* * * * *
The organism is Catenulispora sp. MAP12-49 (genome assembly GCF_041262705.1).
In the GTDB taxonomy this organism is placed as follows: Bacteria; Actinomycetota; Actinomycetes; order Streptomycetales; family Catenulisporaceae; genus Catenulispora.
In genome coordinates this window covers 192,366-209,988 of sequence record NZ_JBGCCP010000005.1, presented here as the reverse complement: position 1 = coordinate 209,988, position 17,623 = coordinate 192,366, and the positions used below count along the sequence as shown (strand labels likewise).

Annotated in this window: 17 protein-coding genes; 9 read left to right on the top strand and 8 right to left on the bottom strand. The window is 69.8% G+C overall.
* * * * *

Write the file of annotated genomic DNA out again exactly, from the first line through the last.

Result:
The organism is Catenulispora sp. MAP12-49 (genome assembly GCF_041262705.1).
In the GTDB taxonomy this organism is placed as follows: Bacteria; Actinomycetota; Actinomycetes; order Streptomycetales; family Catenulisporaceae; genus Catenulispora.
In genome coordinates this window covers 192,366-209,988 of sequence record NZ_JBGCCP010000005.1, presented here as the reverse complement: position 1 = coordinate 209,988, position 17,623 = coordinate 192,366, and the positions used below count along the sequence as shown (strand labels likewise).

Annotated in this window: 17 protein-coding genes; 9 read left to right on the top strand and 8 right to left on the bottom strand. The window is 69.8% G+C overall.